From the moment l was told about Bookwyrm, l was sold. The idea of a guide that covered the New Adventures in depth, by two people who knew their stuff, sounded like a dream come true! And l’m glad to say, Bookwyrm far exceeded my expectations! Wilson and Smith? clearly have such a love for this era of Doctor Who, and every paragraph has humour and warmth pumped into it. Reading Bookwyrm is more like sitting in on a conversation between two fans than reading a 400 page book, in the best way possible. And, considering just how much the New Adventures themselves very heavily draw on influences of fan-culture at the time, this only serves to make Bookwyrm feel even more like a love letter to the New Adventures. However, it’s not just NA Nuts who’ll appreciate Bookryrm; everything is written accessibly enough so that even someone with no knowledge of the New Adventures can enjoy it, and maybe even consider picking one or two up! Whether you can name every character in Transit, or can’t name the books in the Timewyrm saga, this is a book for everyone. Beginning this review, l had only intended to read up to Nightshade, but l ended up finishing the entire thing in one sitting! It’s THAT well-written.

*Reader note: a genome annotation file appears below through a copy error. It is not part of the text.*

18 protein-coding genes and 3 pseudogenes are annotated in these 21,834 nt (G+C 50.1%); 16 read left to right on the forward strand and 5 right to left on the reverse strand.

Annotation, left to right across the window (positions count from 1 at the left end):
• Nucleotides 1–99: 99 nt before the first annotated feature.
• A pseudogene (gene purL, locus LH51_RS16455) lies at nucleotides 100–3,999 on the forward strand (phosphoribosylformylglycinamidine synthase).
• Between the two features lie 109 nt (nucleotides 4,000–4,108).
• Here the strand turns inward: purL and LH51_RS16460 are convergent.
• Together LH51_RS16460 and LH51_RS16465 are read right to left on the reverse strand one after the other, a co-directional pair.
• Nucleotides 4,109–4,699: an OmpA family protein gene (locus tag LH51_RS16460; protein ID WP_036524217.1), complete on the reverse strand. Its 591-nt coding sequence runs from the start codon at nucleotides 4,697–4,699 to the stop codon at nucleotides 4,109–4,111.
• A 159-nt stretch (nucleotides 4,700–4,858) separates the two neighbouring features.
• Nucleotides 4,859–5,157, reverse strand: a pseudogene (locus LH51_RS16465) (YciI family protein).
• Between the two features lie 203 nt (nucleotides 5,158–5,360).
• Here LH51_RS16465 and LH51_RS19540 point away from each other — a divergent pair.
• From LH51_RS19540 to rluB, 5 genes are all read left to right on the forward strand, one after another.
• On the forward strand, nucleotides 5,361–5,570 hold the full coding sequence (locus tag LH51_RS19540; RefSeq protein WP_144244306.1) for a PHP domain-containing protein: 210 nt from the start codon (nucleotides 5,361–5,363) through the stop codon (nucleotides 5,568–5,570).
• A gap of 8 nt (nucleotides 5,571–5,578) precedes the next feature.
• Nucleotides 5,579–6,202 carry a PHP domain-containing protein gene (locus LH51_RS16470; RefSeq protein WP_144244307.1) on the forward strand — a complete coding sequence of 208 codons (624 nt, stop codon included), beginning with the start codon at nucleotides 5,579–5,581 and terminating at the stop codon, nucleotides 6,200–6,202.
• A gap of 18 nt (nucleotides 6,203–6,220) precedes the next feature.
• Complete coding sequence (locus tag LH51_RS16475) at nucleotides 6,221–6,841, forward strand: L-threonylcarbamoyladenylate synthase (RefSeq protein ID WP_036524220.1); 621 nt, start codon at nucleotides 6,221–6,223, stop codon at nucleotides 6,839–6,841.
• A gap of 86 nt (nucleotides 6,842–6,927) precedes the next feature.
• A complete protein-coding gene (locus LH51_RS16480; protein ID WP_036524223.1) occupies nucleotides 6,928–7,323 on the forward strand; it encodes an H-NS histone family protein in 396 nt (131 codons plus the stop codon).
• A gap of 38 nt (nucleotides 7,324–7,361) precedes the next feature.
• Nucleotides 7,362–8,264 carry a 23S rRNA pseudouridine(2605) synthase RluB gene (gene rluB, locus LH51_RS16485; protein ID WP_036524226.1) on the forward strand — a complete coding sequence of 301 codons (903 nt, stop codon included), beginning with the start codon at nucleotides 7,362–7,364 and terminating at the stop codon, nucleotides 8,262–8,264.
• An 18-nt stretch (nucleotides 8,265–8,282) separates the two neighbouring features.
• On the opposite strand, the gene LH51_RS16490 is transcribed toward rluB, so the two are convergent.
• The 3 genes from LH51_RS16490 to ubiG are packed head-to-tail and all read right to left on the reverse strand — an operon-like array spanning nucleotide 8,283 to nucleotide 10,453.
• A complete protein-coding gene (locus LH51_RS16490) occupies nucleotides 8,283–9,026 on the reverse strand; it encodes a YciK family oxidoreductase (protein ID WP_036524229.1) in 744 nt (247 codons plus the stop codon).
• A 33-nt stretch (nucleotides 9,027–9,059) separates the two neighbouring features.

Post-it note covering the above

As with all things, Bookwyrm is not perfect. As mentioned earlier, both authors are responsible for the wonderful Cloister Library. However, as someone already intimately familiar with the site, certain parts of Bookwyrm feel a little… too familiar. In the review sections in particular, a lot of the same wording is used both on The Cloister Library, and in Bookwyrm. As both authors give their thoughts on the books in Bookwyrm, and only one does so on Cloister Library, the “Main” review in Bookwyrm is always by whichever author didn’t write the one for Cloister Library. It isn’t a huge issue,and certainly not one that most people would even be aware of, but it is worth noting. Also, although the book stays factually accurate throughout, there is one glaring error, that l feel obligated to point out. In the section where they discuss Lungbarrow, Wilson and Smith? state categorically that “Since Lungbarrow, precisely no Doctor Who, in any form, has mentioned the Looms, the Doctor’s family, his involvement in the Old Times, the existence of the Other or anything else implied here.” No matter what way you slice it, this is blatantly false information, and l’m honestly surprised that such a huge mistake made it through to the finished text. They even mention some of these future references earlier in the book! I won’t go into detail on them here, as l already wrote an essay for Tides about this very topic.